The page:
Here’s how to protect yourself after a secret cyberattack targets millions of devices

Daily Mail

Anyone with an iPhone or Android should turn their device on and off once a week, officials say – to protect them from hackers.
The idea is to thwart ‘zero-click’ hacks, which involve downloading spyware onto users’ phones without them ever clicking a link.
An NSA document listed the many steps all iPhone and Android users should take to mitigate the risk of a cyberattack.
The NSA document also informed users that its important to frequently update software and apps to ensure your device is secure.
The advice is not 100 percent effective, the NSA warned, but it should provide partial protection from certain malicious activity.
‘Threats to mobile devices are more prevalent and increasing in scope and complexity,’ the NSA warned, adding that some smartphone features ‘provide convenience and capability but sacrifice security.’
It further warned that people should avoid opening email attachments or links from an unknown source which could install malicious software without the person’s knowledge.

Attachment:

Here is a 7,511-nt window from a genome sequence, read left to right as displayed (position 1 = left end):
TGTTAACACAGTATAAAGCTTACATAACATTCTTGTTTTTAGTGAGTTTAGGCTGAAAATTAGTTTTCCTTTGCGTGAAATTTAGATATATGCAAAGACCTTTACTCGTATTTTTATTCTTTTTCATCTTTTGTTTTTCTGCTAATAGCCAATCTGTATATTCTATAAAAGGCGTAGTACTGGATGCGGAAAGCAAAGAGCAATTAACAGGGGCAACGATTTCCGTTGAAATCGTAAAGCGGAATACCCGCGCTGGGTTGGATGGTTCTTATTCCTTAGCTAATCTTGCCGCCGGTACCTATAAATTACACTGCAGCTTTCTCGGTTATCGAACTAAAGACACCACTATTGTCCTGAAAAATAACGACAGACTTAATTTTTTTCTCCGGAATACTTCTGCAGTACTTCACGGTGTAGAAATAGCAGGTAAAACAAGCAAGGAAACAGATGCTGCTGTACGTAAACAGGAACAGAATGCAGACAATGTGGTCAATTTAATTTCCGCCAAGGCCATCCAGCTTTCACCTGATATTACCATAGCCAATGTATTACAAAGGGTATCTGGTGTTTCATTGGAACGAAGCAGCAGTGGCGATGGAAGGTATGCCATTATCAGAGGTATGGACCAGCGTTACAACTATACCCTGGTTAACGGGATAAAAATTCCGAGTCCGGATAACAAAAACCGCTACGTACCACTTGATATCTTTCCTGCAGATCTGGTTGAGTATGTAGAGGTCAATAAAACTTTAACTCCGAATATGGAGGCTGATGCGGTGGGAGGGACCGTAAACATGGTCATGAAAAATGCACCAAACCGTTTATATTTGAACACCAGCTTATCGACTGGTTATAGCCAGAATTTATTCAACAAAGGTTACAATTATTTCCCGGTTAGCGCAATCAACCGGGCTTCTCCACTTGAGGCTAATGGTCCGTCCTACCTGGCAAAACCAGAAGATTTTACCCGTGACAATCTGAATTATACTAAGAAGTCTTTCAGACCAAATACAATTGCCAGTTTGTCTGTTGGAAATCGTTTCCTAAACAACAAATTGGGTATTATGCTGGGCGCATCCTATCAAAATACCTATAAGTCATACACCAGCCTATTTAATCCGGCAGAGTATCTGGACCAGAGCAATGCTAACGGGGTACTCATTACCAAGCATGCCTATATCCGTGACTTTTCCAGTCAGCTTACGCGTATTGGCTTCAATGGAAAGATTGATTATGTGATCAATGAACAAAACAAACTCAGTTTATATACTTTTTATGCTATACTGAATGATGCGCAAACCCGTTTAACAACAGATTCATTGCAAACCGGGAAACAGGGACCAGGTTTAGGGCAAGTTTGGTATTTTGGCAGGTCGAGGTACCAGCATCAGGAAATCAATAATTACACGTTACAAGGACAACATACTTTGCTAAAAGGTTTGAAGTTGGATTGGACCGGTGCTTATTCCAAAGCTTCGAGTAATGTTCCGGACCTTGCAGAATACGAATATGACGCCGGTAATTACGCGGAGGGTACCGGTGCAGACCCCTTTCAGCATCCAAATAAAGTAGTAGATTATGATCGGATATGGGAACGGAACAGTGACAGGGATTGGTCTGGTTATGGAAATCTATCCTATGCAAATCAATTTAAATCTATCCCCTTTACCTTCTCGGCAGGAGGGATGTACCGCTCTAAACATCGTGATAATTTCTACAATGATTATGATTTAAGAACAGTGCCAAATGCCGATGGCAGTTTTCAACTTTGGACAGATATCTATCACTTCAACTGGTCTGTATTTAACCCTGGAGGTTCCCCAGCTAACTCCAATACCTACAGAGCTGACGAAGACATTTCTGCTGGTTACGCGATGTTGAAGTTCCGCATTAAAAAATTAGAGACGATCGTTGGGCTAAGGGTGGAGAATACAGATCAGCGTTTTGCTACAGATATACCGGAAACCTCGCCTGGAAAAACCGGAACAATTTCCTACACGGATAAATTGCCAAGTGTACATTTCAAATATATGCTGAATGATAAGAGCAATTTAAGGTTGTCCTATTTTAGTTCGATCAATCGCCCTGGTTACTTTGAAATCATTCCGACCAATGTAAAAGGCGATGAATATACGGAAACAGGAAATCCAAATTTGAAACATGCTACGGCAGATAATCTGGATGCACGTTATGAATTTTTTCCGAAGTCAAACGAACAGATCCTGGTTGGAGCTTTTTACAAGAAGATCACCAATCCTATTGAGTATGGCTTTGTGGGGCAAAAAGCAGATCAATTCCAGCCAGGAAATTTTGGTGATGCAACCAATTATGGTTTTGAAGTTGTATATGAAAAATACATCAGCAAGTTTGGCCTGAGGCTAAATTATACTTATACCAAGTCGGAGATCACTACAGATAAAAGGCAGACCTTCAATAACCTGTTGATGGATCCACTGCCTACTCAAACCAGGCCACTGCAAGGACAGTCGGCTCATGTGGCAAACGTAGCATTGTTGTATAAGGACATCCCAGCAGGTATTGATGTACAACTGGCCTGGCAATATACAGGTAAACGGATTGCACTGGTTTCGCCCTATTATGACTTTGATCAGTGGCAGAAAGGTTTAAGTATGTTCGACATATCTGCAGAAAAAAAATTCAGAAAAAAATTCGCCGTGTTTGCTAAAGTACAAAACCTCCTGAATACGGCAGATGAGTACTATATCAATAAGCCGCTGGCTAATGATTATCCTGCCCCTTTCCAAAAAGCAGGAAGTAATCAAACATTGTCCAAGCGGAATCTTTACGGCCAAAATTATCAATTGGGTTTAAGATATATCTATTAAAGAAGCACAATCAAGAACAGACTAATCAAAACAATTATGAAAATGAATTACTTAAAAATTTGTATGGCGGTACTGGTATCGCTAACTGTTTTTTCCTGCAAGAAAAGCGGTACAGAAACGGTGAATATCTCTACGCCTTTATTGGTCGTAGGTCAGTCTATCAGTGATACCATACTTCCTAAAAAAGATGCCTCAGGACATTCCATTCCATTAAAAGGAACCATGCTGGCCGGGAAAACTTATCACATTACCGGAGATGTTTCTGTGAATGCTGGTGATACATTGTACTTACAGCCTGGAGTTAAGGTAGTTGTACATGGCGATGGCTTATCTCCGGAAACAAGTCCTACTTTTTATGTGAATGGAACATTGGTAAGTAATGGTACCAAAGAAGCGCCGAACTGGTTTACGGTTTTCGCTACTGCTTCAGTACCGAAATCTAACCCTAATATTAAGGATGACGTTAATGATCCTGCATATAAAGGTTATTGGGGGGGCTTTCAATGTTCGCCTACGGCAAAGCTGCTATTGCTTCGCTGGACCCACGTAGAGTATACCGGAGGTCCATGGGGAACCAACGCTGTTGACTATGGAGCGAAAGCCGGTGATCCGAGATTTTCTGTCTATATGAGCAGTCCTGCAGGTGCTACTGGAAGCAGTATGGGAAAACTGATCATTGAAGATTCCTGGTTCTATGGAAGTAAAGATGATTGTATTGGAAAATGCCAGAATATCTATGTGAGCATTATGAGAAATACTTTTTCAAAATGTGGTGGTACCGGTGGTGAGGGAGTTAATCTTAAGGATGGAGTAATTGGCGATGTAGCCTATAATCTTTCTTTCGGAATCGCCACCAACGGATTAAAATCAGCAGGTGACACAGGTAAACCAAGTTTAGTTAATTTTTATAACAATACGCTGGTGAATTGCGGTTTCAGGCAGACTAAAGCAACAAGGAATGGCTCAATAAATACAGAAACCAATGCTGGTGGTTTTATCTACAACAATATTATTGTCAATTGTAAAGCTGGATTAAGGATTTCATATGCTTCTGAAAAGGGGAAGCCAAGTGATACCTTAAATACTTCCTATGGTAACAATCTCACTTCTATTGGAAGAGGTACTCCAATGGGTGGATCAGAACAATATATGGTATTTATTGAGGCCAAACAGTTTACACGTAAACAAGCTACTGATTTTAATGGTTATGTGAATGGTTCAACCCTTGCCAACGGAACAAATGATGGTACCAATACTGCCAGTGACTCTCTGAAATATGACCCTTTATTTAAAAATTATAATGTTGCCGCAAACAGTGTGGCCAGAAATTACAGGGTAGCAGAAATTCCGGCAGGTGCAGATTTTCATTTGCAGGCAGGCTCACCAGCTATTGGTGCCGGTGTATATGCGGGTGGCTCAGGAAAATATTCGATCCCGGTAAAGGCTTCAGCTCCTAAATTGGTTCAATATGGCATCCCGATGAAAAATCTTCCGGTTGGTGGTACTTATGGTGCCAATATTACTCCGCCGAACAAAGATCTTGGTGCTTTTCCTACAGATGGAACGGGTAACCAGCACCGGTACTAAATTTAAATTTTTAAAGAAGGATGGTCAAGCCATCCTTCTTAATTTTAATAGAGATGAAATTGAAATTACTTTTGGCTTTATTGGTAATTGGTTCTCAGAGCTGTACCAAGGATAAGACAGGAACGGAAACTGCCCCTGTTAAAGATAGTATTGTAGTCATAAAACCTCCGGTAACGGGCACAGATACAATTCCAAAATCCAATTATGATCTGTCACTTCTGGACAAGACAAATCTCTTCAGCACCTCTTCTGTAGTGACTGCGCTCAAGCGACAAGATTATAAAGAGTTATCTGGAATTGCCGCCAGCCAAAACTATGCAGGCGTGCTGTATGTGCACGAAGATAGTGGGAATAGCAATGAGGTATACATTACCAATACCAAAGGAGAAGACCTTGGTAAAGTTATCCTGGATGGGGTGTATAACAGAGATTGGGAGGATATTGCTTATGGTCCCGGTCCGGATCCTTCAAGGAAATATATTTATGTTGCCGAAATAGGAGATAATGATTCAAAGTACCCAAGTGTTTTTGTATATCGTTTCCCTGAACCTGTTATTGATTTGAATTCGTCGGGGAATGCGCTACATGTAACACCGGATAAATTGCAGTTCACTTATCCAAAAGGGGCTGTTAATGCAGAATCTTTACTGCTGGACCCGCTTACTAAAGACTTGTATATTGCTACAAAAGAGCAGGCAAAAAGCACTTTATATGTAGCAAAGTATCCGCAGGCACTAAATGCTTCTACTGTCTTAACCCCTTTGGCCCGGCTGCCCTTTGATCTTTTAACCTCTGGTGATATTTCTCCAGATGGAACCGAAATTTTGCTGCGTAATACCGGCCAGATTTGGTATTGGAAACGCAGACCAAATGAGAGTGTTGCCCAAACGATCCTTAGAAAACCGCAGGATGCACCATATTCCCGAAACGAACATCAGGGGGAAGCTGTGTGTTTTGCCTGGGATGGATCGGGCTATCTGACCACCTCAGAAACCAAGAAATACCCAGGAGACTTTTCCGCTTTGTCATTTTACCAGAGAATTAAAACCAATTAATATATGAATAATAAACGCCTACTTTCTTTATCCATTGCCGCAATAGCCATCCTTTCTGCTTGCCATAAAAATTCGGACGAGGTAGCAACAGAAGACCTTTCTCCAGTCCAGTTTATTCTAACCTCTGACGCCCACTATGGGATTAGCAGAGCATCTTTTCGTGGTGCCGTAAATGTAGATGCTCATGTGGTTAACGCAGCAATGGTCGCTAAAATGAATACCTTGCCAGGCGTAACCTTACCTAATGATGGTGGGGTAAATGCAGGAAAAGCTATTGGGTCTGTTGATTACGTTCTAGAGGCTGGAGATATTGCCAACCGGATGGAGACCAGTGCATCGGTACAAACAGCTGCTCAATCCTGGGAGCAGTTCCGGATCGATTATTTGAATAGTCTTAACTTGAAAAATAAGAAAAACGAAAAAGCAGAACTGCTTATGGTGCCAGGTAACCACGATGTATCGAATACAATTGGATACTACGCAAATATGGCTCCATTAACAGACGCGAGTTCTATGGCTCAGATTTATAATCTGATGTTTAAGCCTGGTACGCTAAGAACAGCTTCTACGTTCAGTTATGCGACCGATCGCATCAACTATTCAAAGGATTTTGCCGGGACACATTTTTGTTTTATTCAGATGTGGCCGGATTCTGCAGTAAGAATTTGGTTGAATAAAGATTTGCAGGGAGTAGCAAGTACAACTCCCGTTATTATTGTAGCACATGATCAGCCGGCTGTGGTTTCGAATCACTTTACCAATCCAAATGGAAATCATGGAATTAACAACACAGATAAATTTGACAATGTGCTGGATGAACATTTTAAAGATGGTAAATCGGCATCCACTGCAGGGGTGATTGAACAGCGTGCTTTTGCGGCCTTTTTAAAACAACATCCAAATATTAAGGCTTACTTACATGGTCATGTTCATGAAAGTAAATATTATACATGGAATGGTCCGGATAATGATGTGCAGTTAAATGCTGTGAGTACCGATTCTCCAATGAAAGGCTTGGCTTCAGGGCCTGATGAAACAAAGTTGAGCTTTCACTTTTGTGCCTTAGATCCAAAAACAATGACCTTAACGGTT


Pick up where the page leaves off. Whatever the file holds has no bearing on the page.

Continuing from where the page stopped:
The Federal Communications Commission (FCC) also heavily warned users against dismantling any security settings that could give cybercriminals an opportunity to break into the phone.

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According to officials, anyone using an iPhone or Android smartphone should switch it on and off once a week to keep it safe from hackers.

The goal is to prevent “zero-click” hacks, which infect users’ phones with malware without their ever having to click on a link.

Rebooting erases the vast amounts of data that are constantly running in the background on our internet browsers and applications, for example. This technique is recommended by the National Security Agency (NSA).

The National Security Agency (NSA) has also cautioned users to update their phone’s software and apps on a regular basis and to avoid connecting to public WiFi networks.

The numerous precautions that all Android and iPhone users should take to lessen the chance of a cyberattack were enumerated in an NSA document.